Shock and awe
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Shock and awe (technically known as rapid dominance) is a tactic based on the use of overwhelming power and spectacular displays of force to paralyze the enemy's perception of the battlefield and destroy their will to fight. Though the concept has a variety of historical precedent, the doctrine was explained by Harlan K. Ullman and James P. Wade in 1996 and was developed specifically for application by the US military by the National Defense University of the United States.
Doctrine of rapid dominance
Rapid dominance is defined by its authors, Harlan K. Ullman and James P. Wade, as attempting
to affect the will, perception, and understanding of the adversary to fight or respond to our strategic policy ends through imposing a regime of Shock and Awe.
Further, rapid dominance will, according to Ullman and Wade,
impose this overwhelming level of Shock and Awe against an adversary on an immediate or sufficiently timely basis to paralyze its will to carry on ... [to] seize control of the environment and paralyze or so overload an adversary's perceptions and understanding of events that the enemy would be incapable of resistance at the tactical and strategic levels.
Introducing the doctrine in a report to the United States' National Defense University in 1996, Ullman and Wade describe it as an attempt to develop a post-Cold War military doctrine for the United States. Rapid dominance and shock and awe, they write, may become a "revolutionary change" as the United States military is reduced in size and information technology is increasingly integrated into warfare. Subsequent U.S. military authors have written that rapid dominance exploits the "superior technology, precision engagement, and information dominance" of the United States.
Ullman and Wade identify four vital characteristics of rapid dominance:
- near total or absolute knowledge and understanding of self, adversary, and environment;
- rapidity and timeliness in application;
- operational brilliance in execution; and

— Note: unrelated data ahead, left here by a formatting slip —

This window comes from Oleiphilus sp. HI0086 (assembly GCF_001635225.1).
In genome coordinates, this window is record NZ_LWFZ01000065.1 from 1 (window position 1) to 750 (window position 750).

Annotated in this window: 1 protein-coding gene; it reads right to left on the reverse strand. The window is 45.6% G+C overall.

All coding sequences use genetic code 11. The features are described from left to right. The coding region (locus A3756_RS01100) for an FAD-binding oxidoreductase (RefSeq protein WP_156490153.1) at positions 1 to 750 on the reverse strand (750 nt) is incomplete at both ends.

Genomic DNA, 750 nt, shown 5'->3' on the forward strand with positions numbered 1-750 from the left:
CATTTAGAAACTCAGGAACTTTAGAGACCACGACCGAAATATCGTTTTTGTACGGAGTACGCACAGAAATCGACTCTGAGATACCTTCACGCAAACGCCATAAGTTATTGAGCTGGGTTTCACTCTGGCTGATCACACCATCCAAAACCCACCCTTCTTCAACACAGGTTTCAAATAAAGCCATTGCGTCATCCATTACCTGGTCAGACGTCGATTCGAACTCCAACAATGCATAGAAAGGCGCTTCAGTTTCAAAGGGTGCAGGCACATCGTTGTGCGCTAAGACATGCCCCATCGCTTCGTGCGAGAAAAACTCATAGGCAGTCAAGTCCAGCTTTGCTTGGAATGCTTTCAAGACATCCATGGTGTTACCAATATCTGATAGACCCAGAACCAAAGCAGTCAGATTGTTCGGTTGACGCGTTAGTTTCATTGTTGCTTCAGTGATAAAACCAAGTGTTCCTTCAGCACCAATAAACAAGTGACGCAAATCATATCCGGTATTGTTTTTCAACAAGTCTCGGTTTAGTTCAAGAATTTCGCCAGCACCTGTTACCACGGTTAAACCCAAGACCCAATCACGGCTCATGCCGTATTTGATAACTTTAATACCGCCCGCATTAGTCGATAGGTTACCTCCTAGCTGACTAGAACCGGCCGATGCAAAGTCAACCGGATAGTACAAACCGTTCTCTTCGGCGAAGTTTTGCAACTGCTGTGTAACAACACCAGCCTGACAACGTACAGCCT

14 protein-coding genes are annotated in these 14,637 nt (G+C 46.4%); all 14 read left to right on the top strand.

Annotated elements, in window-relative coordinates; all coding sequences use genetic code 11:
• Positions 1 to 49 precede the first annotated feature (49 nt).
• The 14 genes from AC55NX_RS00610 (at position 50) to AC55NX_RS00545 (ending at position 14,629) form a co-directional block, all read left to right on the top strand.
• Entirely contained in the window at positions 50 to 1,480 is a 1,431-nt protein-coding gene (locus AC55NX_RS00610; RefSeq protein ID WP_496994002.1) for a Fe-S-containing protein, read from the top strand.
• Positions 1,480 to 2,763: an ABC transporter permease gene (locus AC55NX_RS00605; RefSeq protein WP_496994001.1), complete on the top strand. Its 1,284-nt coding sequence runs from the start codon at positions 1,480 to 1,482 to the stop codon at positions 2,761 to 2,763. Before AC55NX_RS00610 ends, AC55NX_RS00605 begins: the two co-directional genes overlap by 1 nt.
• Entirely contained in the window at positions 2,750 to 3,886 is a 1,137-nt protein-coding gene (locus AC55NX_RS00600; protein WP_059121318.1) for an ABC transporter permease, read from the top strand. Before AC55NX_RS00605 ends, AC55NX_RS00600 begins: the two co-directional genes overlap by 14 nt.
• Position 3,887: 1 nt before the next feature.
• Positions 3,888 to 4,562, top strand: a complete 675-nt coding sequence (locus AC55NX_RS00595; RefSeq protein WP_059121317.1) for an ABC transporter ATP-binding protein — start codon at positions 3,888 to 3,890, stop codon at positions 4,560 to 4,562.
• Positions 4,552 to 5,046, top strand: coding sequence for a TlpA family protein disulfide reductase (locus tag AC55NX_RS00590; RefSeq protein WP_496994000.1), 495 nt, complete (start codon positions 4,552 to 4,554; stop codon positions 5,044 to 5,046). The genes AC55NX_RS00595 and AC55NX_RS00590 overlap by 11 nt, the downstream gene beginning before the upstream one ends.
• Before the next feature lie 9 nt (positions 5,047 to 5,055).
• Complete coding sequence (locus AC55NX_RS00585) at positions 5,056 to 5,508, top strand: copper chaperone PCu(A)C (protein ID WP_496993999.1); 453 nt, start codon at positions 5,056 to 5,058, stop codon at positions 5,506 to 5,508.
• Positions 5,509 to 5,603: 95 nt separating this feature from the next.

- (near) total control and signature management of the entire operational environment.
The term "shock and awe" is most consistently used by Ullman and Wade as the effect that rapid dominance seeks to impose upon an adversary. It is the desired state of helplessness and lack of will. It can be induced, they write, by direct force applied to command and control centers, selective denial of information and dissemination of disinformation, overwhelming combat force, and rapidity of action.
The doctrine of rapid dominance has evolved from the concept of "decisive force". Ulman and Wade contrast the two concepts in terms of objective, use of force, force size, scope, speed, casualties, and technique.
Civilian casualties and destruction of infrastructure
Although Ullman and Wade claim that the need to "[m]inimize civilian casualties, loss of life, and collateral damage" is a "political sensitivity [which needs] to be understood up front", their doctrine of rapid dominance requires the capability to disrupt "means of communication, transportation, food production, water supply, and other aspects of infrastructure", and, in practice, "the appropriate balance of Shock and Awe must cause ... the threat and fear of action that may shut down all or part of the adversary's society or render his ability to fight useless short of complete physical destruction."
Using as an example a theoretical invasion of Iraq 20 years after Operation Desert Storm, the authors claimed, "Shutting the country down would entail both the physical destruction of appropriate infrastructure and the shutdown and control of the flow of all vital information and associated commerce so rapidly as to achieve a level of national shock akin to the effect that dropping nuclear weapons on Hiroshima and Nagasaki had on the Japanese."
Reiterating the example in an interview with CBS News several months before Operation Iraqi Freedom, Ullman stated, "You're sitting in Baghdad and all of a sudden you're the general and 30 of your division headquarters have been wiped out. You also take the city down. By that I mean you get rid of their power, water. In 2, 3, 4, 5 days they are physically, emotionally and psychologically exhausted."
Ullman and Wade argue that there have been military applications that fall within some of the concepts of shock and awe. They enumerate nine examples:
- Overwhelming force: The "application of massive or overwhelming force" to "disarm, incapacitate, or render the enemy militarily impotent with as few casualties to ourselves and to noncombatants as possible."
- Hiroshima and Nagasaki: The establishment of shock and awe through "instant, nearly incomprehensible levels of massive destruction directed at influencing society writ large, meaning its leadership and public, rather than targeting directly against military or strategic objectives even with relatively few numbers or systems."